Let’s get really, really clear about a few things:
First, the net effect of the ongoing Covid crisis — especially in the United States — has been to accelerate pre-existing patterns. Working from home feels different, but we’ve had the current generation of tools for years, and the digital workforce was already growing. The brokenness of our health and insurance systems shouldn’t surprise anyone; that it’s been breaking even faster in recent months shouldn’t surprise, either.
And the disparate experiences of people of different races, classes, and household-wealth percentiles have been accelerating, too. There was great hope at the outset (in some quarters) that this would be the great reset, but evidence is still lacking. Instead, we’re getting austerity-lite: without the macho “confidence” narratives of 2008, perhaps, but with all the pious tropes of “discouragement” and “disincentives” that just won’t die — even in the face of a pandemic.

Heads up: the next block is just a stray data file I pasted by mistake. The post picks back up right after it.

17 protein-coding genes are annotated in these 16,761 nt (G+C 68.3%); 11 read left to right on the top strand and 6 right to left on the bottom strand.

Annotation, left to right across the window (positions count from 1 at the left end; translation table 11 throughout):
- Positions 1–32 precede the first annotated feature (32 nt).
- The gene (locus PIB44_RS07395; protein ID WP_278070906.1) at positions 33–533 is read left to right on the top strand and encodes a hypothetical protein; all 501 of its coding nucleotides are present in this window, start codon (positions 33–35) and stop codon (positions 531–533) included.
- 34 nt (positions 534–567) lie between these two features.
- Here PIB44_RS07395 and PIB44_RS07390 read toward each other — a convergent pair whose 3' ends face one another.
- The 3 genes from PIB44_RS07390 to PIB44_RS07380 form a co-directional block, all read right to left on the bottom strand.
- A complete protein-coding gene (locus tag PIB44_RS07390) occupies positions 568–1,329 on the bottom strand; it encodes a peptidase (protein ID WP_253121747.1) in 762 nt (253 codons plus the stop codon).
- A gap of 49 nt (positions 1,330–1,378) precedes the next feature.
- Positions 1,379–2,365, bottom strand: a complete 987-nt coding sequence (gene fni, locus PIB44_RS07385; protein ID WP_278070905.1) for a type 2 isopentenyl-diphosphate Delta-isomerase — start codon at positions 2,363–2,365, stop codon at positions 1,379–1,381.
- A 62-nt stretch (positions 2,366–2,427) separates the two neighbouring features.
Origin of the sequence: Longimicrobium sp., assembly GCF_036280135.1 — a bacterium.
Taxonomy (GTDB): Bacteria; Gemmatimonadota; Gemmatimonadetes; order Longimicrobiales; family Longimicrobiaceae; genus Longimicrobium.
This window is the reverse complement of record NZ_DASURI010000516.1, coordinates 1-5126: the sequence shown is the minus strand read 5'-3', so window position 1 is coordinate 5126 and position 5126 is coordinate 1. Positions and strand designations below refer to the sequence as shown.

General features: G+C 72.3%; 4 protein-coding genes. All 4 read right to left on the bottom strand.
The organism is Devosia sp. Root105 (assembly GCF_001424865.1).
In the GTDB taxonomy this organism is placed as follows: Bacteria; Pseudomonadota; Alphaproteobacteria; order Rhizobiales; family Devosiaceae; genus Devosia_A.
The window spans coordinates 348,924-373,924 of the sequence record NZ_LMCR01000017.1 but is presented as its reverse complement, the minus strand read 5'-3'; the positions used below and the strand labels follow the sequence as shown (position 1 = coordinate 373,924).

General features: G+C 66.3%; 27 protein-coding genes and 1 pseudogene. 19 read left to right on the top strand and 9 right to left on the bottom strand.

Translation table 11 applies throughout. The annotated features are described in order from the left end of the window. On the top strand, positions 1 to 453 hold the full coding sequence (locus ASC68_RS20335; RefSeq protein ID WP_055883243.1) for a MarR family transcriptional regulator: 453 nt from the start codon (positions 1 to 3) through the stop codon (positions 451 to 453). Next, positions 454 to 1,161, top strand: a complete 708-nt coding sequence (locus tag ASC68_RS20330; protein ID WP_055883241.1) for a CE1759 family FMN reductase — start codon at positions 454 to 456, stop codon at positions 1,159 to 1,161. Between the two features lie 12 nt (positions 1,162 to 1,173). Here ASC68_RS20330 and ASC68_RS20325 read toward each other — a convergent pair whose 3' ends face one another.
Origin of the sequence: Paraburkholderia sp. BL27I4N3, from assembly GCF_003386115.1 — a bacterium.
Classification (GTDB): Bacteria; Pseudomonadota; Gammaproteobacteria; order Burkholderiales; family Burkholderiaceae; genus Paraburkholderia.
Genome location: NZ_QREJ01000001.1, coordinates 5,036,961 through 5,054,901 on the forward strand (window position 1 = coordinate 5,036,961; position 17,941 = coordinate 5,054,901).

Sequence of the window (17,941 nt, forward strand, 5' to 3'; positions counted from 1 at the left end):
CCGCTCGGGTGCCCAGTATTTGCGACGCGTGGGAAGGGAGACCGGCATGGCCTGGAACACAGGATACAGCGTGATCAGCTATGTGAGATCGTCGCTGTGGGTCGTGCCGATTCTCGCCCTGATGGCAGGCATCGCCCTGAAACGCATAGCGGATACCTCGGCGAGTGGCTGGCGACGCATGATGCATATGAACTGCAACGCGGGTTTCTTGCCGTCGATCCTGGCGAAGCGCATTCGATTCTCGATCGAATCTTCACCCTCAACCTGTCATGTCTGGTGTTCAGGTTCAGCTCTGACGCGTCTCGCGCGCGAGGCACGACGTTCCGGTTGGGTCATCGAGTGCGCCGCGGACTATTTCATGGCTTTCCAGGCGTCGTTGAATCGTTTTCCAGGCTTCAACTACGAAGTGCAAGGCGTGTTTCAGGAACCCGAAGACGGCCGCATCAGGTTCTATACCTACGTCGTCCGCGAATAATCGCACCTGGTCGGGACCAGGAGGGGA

The second big thing is to recognize that change — if it’s going to happen at all — is going to have to come through politics (and the culture, which is as ever upstream of the politics).